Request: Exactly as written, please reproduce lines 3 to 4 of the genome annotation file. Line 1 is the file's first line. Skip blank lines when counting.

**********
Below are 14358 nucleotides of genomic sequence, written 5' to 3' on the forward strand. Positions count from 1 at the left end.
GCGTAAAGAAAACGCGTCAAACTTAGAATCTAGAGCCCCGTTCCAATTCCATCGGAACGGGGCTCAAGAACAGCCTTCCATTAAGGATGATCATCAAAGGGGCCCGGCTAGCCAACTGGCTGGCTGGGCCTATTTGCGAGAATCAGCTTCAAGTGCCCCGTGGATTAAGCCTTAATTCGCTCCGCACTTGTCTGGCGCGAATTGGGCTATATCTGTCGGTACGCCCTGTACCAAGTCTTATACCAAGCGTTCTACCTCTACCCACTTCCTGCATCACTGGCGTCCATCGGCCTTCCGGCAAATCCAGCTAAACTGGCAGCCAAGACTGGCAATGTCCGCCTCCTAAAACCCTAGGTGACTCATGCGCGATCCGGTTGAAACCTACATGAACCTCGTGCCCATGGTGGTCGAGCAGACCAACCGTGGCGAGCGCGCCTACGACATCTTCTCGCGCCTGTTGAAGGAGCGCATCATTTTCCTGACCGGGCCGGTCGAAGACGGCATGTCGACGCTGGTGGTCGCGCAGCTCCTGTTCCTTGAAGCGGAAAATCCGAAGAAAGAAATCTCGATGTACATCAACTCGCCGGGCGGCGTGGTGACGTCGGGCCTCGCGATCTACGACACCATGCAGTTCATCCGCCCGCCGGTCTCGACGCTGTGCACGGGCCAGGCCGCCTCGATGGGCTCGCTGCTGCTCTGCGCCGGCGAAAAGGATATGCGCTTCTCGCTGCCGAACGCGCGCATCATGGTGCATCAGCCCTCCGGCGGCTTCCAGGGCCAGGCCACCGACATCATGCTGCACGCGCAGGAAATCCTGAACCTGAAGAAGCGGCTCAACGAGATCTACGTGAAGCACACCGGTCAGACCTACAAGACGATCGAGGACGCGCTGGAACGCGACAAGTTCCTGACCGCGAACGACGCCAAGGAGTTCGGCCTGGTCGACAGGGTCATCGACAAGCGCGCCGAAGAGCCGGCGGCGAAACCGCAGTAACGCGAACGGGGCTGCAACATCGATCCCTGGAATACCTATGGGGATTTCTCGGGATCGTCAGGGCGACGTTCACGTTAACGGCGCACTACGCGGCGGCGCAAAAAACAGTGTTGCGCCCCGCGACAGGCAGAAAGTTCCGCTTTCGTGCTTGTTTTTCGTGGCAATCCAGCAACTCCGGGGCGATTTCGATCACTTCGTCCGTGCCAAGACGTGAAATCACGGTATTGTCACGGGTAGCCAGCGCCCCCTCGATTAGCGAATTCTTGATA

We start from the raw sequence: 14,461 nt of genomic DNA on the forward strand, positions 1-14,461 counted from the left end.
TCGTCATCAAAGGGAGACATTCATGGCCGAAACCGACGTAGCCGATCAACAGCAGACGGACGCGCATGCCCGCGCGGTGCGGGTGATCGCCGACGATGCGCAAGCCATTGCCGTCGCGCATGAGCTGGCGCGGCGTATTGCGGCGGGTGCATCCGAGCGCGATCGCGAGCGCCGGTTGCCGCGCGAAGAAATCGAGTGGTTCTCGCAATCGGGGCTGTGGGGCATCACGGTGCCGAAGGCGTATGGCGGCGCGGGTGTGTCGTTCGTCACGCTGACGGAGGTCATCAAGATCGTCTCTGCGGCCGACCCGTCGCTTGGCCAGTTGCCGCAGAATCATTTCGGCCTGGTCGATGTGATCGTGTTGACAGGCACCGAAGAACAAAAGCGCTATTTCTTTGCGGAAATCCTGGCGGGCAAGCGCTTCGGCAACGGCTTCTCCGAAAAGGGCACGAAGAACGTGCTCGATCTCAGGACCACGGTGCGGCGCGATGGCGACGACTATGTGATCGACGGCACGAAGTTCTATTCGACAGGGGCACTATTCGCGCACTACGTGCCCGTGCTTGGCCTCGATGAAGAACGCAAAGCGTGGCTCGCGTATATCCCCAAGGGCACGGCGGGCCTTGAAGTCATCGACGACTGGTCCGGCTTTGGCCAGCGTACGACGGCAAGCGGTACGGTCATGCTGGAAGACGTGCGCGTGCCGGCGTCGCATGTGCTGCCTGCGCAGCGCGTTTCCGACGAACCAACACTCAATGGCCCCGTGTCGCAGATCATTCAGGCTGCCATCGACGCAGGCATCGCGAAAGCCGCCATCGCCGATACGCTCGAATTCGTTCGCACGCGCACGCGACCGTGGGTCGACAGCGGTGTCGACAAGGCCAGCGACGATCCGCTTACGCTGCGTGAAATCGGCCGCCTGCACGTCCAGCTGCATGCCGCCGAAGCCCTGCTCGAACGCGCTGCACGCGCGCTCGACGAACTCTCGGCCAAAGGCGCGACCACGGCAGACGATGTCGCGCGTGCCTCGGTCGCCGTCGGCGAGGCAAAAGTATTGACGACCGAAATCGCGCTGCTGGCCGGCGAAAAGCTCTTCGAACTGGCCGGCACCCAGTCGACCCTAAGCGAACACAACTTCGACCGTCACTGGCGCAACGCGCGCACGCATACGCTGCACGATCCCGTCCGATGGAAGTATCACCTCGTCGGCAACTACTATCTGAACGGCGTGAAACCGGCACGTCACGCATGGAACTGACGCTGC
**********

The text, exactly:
We start from the raw sequence: 14,461 nt of genomic DNA on the forward strand, positions 1-14,461 counted from the left end.
TCGTCATCAAAGGGAGACATTCATGGCCGAAACCGACGTAGCCGATCAACAGCAGACGGACGCGCATGCCCGCGCGGTGCGGGTGATCGCCGACGATGCGCAAGCCATTGCCGTCGCGCATGAGCTGGCGCGGCGTATTGCGGCGGGTGCATCCGAGCGCGATCGCGAGCGCCGGTTGCCGCGCGAAGAAATCGAGTGGTTCTCGCAATCGGGGCTGTGGGGCATCACGGTGCCGAAGGCGTATGGCGGCGCGGGTGTGTCGTTCGTCACGCTGACGGAGGTCATCAAGATCGTCTCTGCGGCCGACCCGTCGCTTGGCCAGTTGCCGCAGAATCATTTCGGCCTGGTCGATGTGATCGTGTTGACAGGCACCGAAGAACAAAAGCGCTATTTCTTTGCGGAAATCCTGGCGGGCAAGCGCTTCGGCAACGGCTTCTCCGAAAAGGGCACGAAGAACGTGCTCGATCTCAGGACCACGGTGCGGCGCGATGGCGACGACTATGTGATCGACGGCACGAAGTTCTATTCGACAGGGGCACTATTCGCGCACTACGTGCCCGTGCTTGGCCTCGATGAAGAACGCAAAGCGTGGCTCGCGTATATCCCCAAGGGCACGGCGGGCCTTGAAGTCATCGACGACTGGTCCGGCTTTGGCCAGCGTACGACGGCAAGCGGTACGGTCATGCTGGAAGACGTGCGCGTGCCGGCGTCGCATGTGCTGCCTGCGCAGCGCGTTTCCGACGAACCAACACTCAATGGCCCCGTGTCGCAGATCATTCAGGCTGCCATCGACGCAGGCATCGCGAAAGCCGCCATCGCCGATACGCTCGAATTCGTTCGCACGCGCACGCGACCGTGGGTCGACAGCGGTGTCGACAAGGCCAGCGACGATCCGCTTACGCTGCGTGAAATCGGCCGCCTGCACGTCCAGCTGCATGCCGCCGAAGCCCTGCTCGAACGCGCTGCACGCGCGCTCGACGAACTCTCGGCCAAAGGCGCGACCACGGCAGACGATGTCGCGCGTGCCTCGGTCGCCGTCGGCGAGGCAAAAGTATTGACGACCGAAATCGCGCTGCTGGCCGGCGAAAAGCTCTTCGAACTGGCCGGCACCCAGTCGACCCTAAGCGAACACAACTTCGACCGTCACTGGCGCAACGCGCGCACGCATACGCTGCACGATCCCGTCCGATGGAAGTATCACCTCGTCGGCAACTACTATCTGAACGGCGTGAAACCGGCACGTCACGCATGGAACTGACGCTGC